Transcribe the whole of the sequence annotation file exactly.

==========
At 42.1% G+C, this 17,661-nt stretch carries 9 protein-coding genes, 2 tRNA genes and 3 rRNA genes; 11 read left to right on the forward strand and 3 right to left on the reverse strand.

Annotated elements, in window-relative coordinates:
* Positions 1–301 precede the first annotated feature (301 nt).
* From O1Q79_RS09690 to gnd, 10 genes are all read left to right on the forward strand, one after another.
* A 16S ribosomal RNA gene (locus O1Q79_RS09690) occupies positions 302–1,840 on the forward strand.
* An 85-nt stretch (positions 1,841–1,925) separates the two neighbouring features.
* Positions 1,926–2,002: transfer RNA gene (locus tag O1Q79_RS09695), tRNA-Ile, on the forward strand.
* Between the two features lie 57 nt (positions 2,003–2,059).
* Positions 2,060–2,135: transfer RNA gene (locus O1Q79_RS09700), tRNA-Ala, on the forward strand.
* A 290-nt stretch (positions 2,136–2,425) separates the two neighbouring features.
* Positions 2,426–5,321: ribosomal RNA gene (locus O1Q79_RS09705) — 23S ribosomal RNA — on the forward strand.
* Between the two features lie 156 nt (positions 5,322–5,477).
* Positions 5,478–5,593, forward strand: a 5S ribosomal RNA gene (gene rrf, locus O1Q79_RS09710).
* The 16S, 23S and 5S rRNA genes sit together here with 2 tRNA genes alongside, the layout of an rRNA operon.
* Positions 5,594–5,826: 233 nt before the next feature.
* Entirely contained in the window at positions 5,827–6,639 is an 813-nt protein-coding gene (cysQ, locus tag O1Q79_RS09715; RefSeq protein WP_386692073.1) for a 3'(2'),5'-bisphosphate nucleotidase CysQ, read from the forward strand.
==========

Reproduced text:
At 42.1% G+C, this 17,661-nt stretch carries 9 protein-coding genes, 2 tRNA genes and 3 rRNA genes; 11 read left to right on the forward strand and 3 right to left on the reverse strand.

Annotated elements, in window-relative coordinates:
* Positions 1–301 precede the first annotated feature (301 nt).
* From O1Q79_RS09690 to gnd, 10 genes are all read left to right on the forward strand, one after another.
* A 16S ribosomal RNA gene (locus O1Q79_RS09690) occupies positions 302–1,840 on the forward strand.
* An 85-nt stretch (positions 1,841–1,925) separates the two neighbouring features.
* Positions 1,926–2,002: transfer RNA gene (locus tag O1Q79_RS09695), tRNA-Ile, on the forward strand.
* Between the two features lie 57 nt (positions 2,003–2,059).
* Positions 2,060–2,135: transfer RNA gene (locus O1Q79_RS09700), tRNA-Ala, on the forward strand.
* A 290-nt stretch (positions 2,136–2,425) separates the two neighbouring features.
* Positions 2,426–5,321: ribosomal RNA gene (locus O1Q79_RS09705) — 23S ribosomal RNA — on the forward strand.
* Between the two features lie 156 nt (positions 5,322–5,477).
* Positions 5,478–5,593, forward strand: a 5S ribosomal RNA gene (gene rrf, locus O1Q79_RS09710).
* The 16S, 23S and 5S rRNA genes sit together here with 2 tRNA genes alongside, the layout of an rRNA operon.
* Positions 5,594–5,826: 233 nt before the next feature.
* Entirely contained in the window at positions 5,827–6,639 is an 813-nt protein-coding gene (cysQ, locus tag O1Q79_RS09715; RefSeq protein WP_386692073.1) for a 3'(2'),5'-bisphosphate nucleotidase CysQ, read from the forward strand.